Whizbang wrote:Wouldn't the blacklist be hash values?
Of course it would. I think they explicitely mentioned that.
Derek wrote:Storing the hashed passwords is better, but still leaves you vulnerable to dictionary attacks and rainbows tables if your blacklist is stolen.
Rainbow tables are easily defeated with a long salt, since none of your existing tables will work, and computing a new table is as expensive as brute forcing the key space in the first place. It can even be the same salt for all passwords, so checking a pw against the blacklist remains cheap.
Dictionary attacks can work, but then you know that "12345" is on the blacklist. Now what? Are you going to try it against 3 million accounts? Do you really think the passwords you get with dictionary attacks are on the blacklist because they're currently in use on an active account? Also remember that you can compromise at most one account per password, since the blacklist guarantees them to be unique.
Sure, the blacklist introduces a vulnerability that can make offline dictionary attacks cheaper (assuming someone can steal not only the usernames and corresponding (individually salted) pw hashes, but also the list of blacklisted hashes). On the other hand, the blacklist forces users to strengthen their passwords to the point that both online and offline dictionary attacks become a lot more expensive. I think it's an improvement.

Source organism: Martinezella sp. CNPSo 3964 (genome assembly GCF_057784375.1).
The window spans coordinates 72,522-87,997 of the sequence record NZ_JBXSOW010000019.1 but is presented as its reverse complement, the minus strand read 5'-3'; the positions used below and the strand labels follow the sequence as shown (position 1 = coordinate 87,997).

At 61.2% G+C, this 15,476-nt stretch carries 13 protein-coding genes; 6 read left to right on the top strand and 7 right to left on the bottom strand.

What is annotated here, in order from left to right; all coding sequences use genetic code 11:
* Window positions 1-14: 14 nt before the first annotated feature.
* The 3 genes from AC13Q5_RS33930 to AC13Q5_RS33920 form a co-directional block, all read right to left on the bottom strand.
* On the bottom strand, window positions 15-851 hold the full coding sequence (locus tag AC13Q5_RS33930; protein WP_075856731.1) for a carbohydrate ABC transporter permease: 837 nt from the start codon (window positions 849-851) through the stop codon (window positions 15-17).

speising wrote:Thinking about it, why aren't bloom filters used for password verification? This way, the password list could never be stolen, since there isn't one.
So someone tells you an username and password, you give the password to the bloom filter and it responds: "Yup, that password is currently in use on some account in our system.. probably.". Would you authorize that login?
You need to link the passwords to the actual accounts, so you'll always have some kind of list that can be stolen and used.